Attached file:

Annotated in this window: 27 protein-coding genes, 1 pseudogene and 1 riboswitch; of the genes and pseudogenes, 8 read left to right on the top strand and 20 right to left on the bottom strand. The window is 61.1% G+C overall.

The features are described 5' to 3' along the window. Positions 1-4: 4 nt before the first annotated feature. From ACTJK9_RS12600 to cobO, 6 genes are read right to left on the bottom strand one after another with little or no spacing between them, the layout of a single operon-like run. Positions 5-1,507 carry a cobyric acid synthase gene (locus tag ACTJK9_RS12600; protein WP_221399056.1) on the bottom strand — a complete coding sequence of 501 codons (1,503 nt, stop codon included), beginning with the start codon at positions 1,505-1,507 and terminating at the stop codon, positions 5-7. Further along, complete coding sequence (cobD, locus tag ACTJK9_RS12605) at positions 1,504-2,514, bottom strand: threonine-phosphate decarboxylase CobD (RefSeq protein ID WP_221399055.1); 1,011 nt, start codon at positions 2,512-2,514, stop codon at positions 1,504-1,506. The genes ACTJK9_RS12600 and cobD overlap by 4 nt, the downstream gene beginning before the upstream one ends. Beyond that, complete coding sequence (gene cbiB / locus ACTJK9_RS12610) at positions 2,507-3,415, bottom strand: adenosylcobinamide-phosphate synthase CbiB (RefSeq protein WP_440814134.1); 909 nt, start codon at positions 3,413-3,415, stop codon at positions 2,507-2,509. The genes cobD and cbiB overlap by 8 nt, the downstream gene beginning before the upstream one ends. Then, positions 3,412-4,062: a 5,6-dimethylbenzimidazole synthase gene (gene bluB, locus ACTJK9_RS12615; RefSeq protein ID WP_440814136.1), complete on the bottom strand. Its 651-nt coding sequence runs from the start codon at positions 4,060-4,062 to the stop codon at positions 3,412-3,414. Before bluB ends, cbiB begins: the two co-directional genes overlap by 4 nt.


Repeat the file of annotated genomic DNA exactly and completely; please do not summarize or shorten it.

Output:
Annotated in this window: 27 protein-coding genes, 1 pseudogene and 1 riboswitch; of the genes and pseudogenes, 8 read left to right on the top strand and 20 right to left on the bottom strand. The window is 61.1% G+C overall.

The features are described 5' to 3' along the window. Positions 1-4: 4 nt before the first annotated feature. From ACTJK9_RS12600 to cobO, 6 genes are read right to left on the bottom strand one after another with little or no spacing between them, the layout of a single operon-like run. Positions 5-1,507 carry a cobyric acid synthase gene (locus tag ACTJK9_RS12600; protein WP_221399056.1) on the bottom strand — a complete coding sequence of 501 codons (1,503 nt, stop codon included), beginning with the start codon at positions 1,505-1,507 and terminating at the stop codon, positions 5-7. Further along, complete coding sequence (cobD, locus tag ACTJK9_RS12605) at positions 1,504-2,514, bottom strand: threonine-phosphate decarboxylase CobD (RefSeq protein ID WP_221399055.1); 1,011 nt, start codon at positions 2,512-2,514, stop codon at positions 1,504-1,506. The genes ACTJK9_RS12600 and cobD overlap by 4 nt, the downstream gene beginning before the upstream one ends. Beyond that, complete coding sequence (gene cbiB / locus ACTJK9_RS12610) at positions 2,507-3,415, bottom strand: adenosylcobinamide-phosphate synthase CbiB (RefSeq protein WP_440814134.1); 909 nt, start codon at positions 3,413-3,415, stop codon at positions 2,507-2,509. The genes cobD and cbiB overlap by 8 nt, the downstream gene beginning before the upstream one ends. Then, positions 3,412-4,062: a 5,6-dimethylbenzimidazole synthase gene (gene bluB, locus ACTJK9_RS12615; RefSeq protein ID WP_440814136.1), complete on the bottom strand. Its 651-nt coding sequence runs from the start codon at positions 4,060-4,062 to the stop codon at positions 3,412-3,414. Before bluB ends, cbiB begins: the two co-directional genes overlap by 4 nt.